March 24, 2009
George Ivanov from the main ruling VMRO DPMNE party maintains a lead according to early results from (FYRO) Macedonia’s (later Macedonia) Presidential election although he is likely to face a run-off vote in two weeks time; then his challenger will be Ljubomir Frckoski from the Social Democrats. Macedonia could have a “Snow White Election”, the EU ambassador to the country, Erwan Fouere said optimistically during his monitoring to the ballot posts. Besides fair play in elections the statement can also describe the fact that the snow prevented some 12,000 people in certain mountainous villages to vote as the balloting did not start in 103 out of the nearly 3000 ballot stations. (Source BalkanInsight)
The election was being closely monitored in the West which has previously warned the country that it could face years of delay in its bid to join the European Union if there is a repeat of last year’s election-related violence.
Last year’s general elections were marred with violence and fraud in the ethnic Albanian populated areas of the country. Violence erupted between rival ethnic Albanian parties during the vote leaving one person dead and several wounded. This sparked negative reports from election monitors and criticism from the west, including the EU.
For their part, the seven presidential candidates have focused their campaigns on the country’s strategic goals, EU and NATO membership, and on the need to solve the burning so-called name row with Greece that jeopardizes these goals. The economy and ethnic relations between the Macedonian majority and the Albanian minority were also high on the agenda.
Macedonia’s Helsinki Committee had earlier skeptical view about this year elections. The Committee cites the latest OSCE report on the election campaign that notes that pressure put on administration workers to vote for the ruling VMRO DPMNE party, badly organised local election bodies, and unbalanced media coverage do not bode well for a good assessment of the elections. (Source BalkanInsight)
After several weeks of campaigning during which the main candidates have largely failed to inspire voters. A bit over 50 % of eligible voters bothered to go vote.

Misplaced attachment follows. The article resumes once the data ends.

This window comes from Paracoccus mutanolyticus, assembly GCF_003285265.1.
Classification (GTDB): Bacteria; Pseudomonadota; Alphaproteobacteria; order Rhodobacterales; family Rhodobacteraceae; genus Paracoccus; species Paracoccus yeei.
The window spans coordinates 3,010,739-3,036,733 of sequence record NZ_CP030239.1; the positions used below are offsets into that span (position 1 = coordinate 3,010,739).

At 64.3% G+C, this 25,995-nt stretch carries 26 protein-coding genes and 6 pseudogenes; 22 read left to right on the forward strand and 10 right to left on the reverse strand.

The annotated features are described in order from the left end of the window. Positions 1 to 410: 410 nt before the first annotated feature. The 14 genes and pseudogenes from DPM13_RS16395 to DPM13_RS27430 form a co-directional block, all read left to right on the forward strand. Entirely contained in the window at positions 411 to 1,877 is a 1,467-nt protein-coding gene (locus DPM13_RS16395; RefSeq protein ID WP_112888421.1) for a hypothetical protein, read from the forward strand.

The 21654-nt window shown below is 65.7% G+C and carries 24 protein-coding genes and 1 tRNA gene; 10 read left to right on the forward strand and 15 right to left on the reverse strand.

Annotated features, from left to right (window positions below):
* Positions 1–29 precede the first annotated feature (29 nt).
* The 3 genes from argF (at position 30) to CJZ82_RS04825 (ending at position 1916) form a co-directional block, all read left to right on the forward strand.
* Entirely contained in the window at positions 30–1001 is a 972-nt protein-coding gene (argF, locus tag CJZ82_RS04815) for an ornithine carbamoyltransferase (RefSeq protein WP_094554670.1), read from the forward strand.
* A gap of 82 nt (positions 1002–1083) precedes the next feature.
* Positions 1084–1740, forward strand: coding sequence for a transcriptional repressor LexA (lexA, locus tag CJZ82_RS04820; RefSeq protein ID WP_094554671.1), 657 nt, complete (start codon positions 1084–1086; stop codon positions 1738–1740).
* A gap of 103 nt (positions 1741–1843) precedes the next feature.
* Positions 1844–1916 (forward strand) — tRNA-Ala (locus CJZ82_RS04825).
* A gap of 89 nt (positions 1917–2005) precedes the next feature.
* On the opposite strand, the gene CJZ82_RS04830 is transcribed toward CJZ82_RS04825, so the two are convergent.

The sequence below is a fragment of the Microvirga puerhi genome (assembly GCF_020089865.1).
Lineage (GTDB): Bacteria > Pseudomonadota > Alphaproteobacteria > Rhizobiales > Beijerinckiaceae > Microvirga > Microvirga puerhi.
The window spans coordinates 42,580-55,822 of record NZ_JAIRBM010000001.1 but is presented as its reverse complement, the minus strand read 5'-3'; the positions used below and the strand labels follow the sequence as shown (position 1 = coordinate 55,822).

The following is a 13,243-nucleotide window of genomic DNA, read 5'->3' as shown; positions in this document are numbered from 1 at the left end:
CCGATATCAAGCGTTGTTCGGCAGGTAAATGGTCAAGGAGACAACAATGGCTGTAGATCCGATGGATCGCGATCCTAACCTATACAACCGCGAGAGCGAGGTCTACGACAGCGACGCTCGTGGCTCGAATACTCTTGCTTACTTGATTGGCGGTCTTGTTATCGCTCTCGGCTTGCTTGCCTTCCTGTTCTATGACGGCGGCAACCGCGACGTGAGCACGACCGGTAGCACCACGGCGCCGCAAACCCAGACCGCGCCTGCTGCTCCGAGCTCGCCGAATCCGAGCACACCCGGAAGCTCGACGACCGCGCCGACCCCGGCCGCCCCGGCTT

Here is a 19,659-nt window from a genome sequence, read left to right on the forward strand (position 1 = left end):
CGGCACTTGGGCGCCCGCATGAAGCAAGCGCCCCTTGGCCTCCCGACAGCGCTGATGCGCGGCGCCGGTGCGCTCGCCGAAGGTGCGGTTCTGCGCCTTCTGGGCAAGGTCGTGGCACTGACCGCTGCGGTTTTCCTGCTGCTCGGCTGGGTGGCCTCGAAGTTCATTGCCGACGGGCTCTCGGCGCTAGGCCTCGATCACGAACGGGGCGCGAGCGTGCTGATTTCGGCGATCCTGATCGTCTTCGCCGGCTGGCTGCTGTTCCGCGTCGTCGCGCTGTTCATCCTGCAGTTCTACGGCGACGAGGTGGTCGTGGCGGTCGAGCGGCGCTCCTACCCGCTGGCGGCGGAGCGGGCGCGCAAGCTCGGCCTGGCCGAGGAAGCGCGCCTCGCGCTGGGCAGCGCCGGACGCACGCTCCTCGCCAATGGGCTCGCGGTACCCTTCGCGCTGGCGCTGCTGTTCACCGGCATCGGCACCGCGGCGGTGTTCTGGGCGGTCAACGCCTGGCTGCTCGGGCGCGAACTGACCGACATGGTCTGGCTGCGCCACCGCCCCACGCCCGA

Out of 98 percent of the counted votes, the results are following:
- George Ivanov (Conservative VMRO DPMNE) is the frontrunner with about 340,000 votes or 35 percent,
- Ljubomir Frckoski from the main opposition the Social Democrats has won 198,000 votes or just over 20 percent,
- The independent candidate Ljube Boskoski, acquitted at The Hague tribunal of war crimes during the 2001 Macedonia conflict last year and Imer Selmani from the New Democracy party both tallied around 145,000 votes or about 15 percent each,
- Agron Buxhaku from the ruling Democratic Union for Integration, DUI got 73,000 votes or just under 7.5 percent,
- Nano Ruzin from the Liberal Democrats won around 39,000 votes or about 4 percent, and
- Mirushe Hoxha from the Democratic Party of Albanians, DPA got about 30,000 votes or around 3 percent.
Earlier the State Election Commission announced Sunday’s presidential and mayoral elections went without major incident and met democratic norms. (Source BalkanInsight)
Before elections there was an assumption that if the country pulls off a smooth election it can hope for a swift removal of EU visas put up against traveling Macedonian citizens and a date for the start of its EU accession talks this autumn.
Macedonia has been a EU candidate state since 2005 and last year the EC said Skopje is still not ready for the start of accession talks largely because the violence and fraud allegations that marred the 2008 general election.
So when elections now went quite well is Macedonia closer EU? Unfortunately not – not because of country itself but due the stagnation of EU for the sake of Lisbon Treaty. Before Irish yes the Treaty is not coming to force and EU can not “de facto” absorb new members.
When situation is frozen Croatia and Macedonia must wait, Turkey probably has already realized that it will not in near future come an EU member, Montenegro’s candidate application is put in archives and others are calculating their options. From the other hand this kind of time-out can be seen also positive since it gives time to think possible new cooperation methods as alternative for full membership.
More my articles about Balkans one may find from my BalkanBlog.Ari Rusila